The Reform Index’s 222nd issue covers the period from September 25 to October 8 and incorporates three reforms. The key reform is the Law on Preserving Financial Support for Captured and Missing Service Members, which received a rating of +2 points from experts, which, in our opinion, distinguishes significant reforms from less important ones. The overall rating of the Reform Index is +0.3 on a scale ranging from -5 to +5 (in the previous issue, its value was +0.5).
The law preserving financial support for captured and missing military personnel, +2 points
At the beginning of October, Ukrainian President Volodymyr Zelensky signed a law that preserves financial support (official salaries, seniority bonuses, etc.) for military and police personnel who have been captured or gone missing in action during combat operations.
This financial support will also be available to the family members of captured or missing military personnel, including the spouse or husband, and in the absence of these, adult children who lived with the service members, legal guardians, or adoptive parents of the service members’ underage children, and those who were dependent on the captured or missing in action personnel, provided that the individual is not married and does not have children.
Furthermore, the law stipulates that in the event of the death of a service member or police officer, compensation for all unused vacation days during their service will be provided to the military personnel’s family members. In their absence, these funds will be included in the inheritance.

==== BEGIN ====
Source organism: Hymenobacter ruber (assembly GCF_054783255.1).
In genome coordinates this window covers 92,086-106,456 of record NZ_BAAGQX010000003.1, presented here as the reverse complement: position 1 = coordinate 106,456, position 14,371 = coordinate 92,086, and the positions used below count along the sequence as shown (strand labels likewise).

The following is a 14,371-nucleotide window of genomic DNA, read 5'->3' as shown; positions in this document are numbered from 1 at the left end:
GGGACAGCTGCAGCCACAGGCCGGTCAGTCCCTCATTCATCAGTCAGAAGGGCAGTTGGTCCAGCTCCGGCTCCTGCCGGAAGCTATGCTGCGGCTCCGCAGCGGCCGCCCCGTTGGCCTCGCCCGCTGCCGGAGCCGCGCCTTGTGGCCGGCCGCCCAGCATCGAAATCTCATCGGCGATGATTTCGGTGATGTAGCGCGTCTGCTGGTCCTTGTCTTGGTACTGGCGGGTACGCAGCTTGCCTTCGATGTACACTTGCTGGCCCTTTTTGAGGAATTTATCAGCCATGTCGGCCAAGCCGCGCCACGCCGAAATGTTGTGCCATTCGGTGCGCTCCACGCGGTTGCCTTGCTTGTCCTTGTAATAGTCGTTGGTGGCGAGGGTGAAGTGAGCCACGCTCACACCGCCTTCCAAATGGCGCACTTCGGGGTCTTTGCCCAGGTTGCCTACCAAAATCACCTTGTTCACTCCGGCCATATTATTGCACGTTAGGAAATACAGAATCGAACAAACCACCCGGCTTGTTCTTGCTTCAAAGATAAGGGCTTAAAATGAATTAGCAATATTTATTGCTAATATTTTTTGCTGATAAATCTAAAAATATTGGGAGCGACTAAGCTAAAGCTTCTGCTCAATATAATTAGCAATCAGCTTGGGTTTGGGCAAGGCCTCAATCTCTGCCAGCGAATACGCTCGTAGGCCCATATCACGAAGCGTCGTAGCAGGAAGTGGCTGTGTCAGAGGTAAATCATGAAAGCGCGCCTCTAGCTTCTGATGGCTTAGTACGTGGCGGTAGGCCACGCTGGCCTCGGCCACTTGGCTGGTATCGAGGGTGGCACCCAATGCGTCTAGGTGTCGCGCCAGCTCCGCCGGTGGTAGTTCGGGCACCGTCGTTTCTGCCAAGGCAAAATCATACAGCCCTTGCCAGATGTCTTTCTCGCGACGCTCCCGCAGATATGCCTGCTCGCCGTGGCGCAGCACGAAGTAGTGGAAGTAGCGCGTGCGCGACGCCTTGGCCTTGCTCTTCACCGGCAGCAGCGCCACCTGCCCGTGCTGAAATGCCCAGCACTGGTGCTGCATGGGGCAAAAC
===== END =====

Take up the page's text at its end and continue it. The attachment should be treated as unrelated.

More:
Information about the Reforms Index project, the list of Index experts and the database of the regulations assessed are available here.
Expanding the continuous professional development system to all healthcare professionals, +1 point
At the end of September, the government issued a resolution introducing an electronic system for continuous professional development (CPD) for healthcare professionals. A similar system for doctors has been in place since 2019. The new resolution expands CPD to a broader group of healthcare workers, including pharmacists, nurses, and rehabilitation specialists, among others. Managers of healthcare institutions will also have access to the CPD system. The resolution also introduces a new form of CPD called “peer groups,” created within a healthcare facility among professionals in similar positions for horizontal knowledge exchange. Professionals of the same rank from the same healthcare institution will participate in these groups, facilitating knowledge sharing and the development of professional connections.
The Ministry of Health will also establish an electronic CPD system to store information about CPD providers and educational opportunities. This system will also allow individuals to file appeals in case of provider registration refusal. Currently, this system is in the development stage.
The new requirements will come into effect on January 1, 2024.
Reform Index from VoxUkraine aims to provide a comprehensive assessment of reform efforts by Ukraine’s authorities. The Index is based on expert assessments of changes in the regulatory environment in six areas: Governance, Public Finance, Monetary system, Business Environment, Energy, Human Capital.
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